EMMA NICHOLSON: We didn't say that when we tried to get rid of Hitler, we said that this man had been wiping out the Jews this is genocide which we subsequently defined with the Genocide Convention of 1948. Now of course the opposition groups are not necessarily going to be the people to take over, I foresee a sort of Dayton agreement, a holding position but remember three and a half million professional and other Iraqis in the region, in Iran, in Jordan where I'm just about to go to and indeed in, in Egypt and so on. Those are the people who should form the new government, they're the professionals.

DAVID FROST: But I mean it is difficult isn't it, I mean as we see in Afghanistan, as we were talking about Afghanistan there and we're obviously not going to get President Karzai today, the, the old gremlins have done their, done their work...

JOHN SIMPSON: I remember when they didn't in Afghanistan...

DAVID FROST: No I think this is, this is a flaw in the planning he ought to have travelled somewhere nearby or something. But we see a situation in Afghanistan where any real improvement in Afghanistan is going to need the continuing involvement in nation building of the Americans and the Brits and the, and money from them and weapons from them. So that is the problem isn't it, that we, are we going to get, get that in Iraq - just one thing before - are we going to get that in Iraq, much more difficult in Iraq even than in Afghanistan?

JOHN SIMPSON: Well there's a difference, I mean Iraqis do, by and large, in my experience and I'm sure it's Emma's experience too, they do want to see their, their country as it is, as a state, restored to the kind of respect that it, that it deserves frankly. And that they feel, that was the one thing, one of the things that I thought that, Jack Straw was absolutely accurate about, was talking about the, the way in which it's Iraqis who most hate Saddam Hussein, he's the most popular man in general terms in the Arab countries, the least popular man in his own country and it is going... I think the thing that would be an absolute disaster would be if the Americans decided according to that trial balloon that was floated recently, to have some kind of military control over the place for years and years and years as in Japan after the Second World War, disaster.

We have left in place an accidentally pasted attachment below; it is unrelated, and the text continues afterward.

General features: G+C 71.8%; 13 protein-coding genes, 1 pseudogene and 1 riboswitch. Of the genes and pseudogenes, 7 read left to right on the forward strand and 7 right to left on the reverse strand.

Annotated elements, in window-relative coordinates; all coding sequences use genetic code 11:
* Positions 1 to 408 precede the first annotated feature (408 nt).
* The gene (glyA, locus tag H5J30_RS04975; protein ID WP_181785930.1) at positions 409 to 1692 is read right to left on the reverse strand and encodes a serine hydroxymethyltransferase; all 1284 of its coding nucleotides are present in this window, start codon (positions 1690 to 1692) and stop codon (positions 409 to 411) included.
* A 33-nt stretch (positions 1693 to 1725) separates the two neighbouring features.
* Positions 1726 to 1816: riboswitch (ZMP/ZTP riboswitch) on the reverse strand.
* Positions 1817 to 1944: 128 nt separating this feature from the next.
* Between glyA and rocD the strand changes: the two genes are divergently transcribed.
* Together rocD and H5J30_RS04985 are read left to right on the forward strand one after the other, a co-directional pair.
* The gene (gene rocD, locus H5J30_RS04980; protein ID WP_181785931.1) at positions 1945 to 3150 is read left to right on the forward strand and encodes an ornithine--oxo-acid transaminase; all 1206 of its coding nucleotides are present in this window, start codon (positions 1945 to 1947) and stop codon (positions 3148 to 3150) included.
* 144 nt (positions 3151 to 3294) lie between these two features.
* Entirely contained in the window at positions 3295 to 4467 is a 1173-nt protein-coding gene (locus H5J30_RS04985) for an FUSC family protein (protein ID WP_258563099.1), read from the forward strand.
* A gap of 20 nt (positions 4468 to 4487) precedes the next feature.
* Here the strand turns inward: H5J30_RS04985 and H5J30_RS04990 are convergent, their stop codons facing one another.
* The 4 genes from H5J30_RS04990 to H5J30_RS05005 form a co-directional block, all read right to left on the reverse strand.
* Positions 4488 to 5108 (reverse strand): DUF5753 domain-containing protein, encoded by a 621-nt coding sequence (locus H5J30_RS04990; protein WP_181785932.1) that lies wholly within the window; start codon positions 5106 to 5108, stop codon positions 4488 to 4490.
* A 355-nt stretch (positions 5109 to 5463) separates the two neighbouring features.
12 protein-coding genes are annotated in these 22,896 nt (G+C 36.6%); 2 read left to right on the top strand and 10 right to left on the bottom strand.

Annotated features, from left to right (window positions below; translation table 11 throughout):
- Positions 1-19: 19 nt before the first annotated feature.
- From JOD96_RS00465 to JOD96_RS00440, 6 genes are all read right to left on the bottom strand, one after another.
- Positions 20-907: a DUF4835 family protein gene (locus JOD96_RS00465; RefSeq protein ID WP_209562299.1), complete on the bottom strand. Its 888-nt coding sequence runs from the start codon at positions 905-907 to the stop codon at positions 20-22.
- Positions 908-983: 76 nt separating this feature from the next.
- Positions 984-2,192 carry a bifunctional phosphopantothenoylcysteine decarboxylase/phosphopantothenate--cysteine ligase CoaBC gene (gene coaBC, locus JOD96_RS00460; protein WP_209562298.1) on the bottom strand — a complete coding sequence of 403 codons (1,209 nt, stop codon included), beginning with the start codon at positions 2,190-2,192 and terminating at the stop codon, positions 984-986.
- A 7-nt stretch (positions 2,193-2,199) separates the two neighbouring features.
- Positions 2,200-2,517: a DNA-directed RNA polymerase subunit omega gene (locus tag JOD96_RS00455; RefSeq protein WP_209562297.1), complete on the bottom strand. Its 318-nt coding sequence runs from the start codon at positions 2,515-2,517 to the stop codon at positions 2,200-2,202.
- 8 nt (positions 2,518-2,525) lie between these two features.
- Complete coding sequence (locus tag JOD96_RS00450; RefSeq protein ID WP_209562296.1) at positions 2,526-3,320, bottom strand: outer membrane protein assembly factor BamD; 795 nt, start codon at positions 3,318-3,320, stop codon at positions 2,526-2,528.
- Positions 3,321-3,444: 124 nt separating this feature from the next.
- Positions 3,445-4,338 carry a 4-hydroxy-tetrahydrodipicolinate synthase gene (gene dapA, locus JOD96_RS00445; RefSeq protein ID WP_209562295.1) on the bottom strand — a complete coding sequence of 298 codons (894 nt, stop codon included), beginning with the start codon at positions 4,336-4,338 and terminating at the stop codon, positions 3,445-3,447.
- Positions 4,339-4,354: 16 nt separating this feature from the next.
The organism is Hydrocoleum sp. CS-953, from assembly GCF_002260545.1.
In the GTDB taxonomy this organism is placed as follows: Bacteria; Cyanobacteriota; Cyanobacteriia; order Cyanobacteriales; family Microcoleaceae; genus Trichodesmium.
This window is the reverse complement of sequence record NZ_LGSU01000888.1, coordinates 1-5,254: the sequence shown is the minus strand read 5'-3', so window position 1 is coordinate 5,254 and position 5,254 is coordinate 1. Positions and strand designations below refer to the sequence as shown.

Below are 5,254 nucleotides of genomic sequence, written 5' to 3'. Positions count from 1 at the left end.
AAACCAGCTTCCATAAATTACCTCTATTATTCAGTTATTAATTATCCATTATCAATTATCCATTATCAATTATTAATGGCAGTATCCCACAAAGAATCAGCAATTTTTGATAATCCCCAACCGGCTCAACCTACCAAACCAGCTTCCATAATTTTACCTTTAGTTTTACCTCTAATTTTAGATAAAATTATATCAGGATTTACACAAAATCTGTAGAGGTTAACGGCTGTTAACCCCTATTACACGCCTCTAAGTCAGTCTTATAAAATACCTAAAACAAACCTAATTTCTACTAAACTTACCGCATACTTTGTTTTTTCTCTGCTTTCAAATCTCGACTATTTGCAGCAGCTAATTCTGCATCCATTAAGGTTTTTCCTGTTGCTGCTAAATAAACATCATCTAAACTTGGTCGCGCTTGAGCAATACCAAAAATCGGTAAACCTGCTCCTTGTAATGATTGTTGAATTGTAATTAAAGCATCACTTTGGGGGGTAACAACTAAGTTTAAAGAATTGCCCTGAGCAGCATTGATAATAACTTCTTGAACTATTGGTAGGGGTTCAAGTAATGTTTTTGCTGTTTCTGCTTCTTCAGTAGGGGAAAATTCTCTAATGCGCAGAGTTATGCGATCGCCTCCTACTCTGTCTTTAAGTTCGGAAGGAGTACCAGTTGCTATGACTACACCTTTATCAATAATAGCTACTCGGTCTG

DAVID FROST: At that point we must get the update there from Moira on the news.


DAVID FROST: Well that's about it for this week, our thanks to Jack Straw who interrupted his scrambled eggs to join us a little earlier than planned. And indeed our thanks to all of our guests, next week we've got a rather special programme, it's the end of the year show, it's the Christmas show, marks the end of the tenth year of this programme, how time flies when you're enjoying yourself and to mark our tenth birthday we'll be running some of the highlights from the past decade, like President Mandela dancing right here in the studio and President Karzai not joining us from Kabul and other, other highlights. We'll be joined live here by Elton John so we'll know he's here, right here and we'll be talking to George Bush Snr, the former American President and we've also been talking to David Beckham.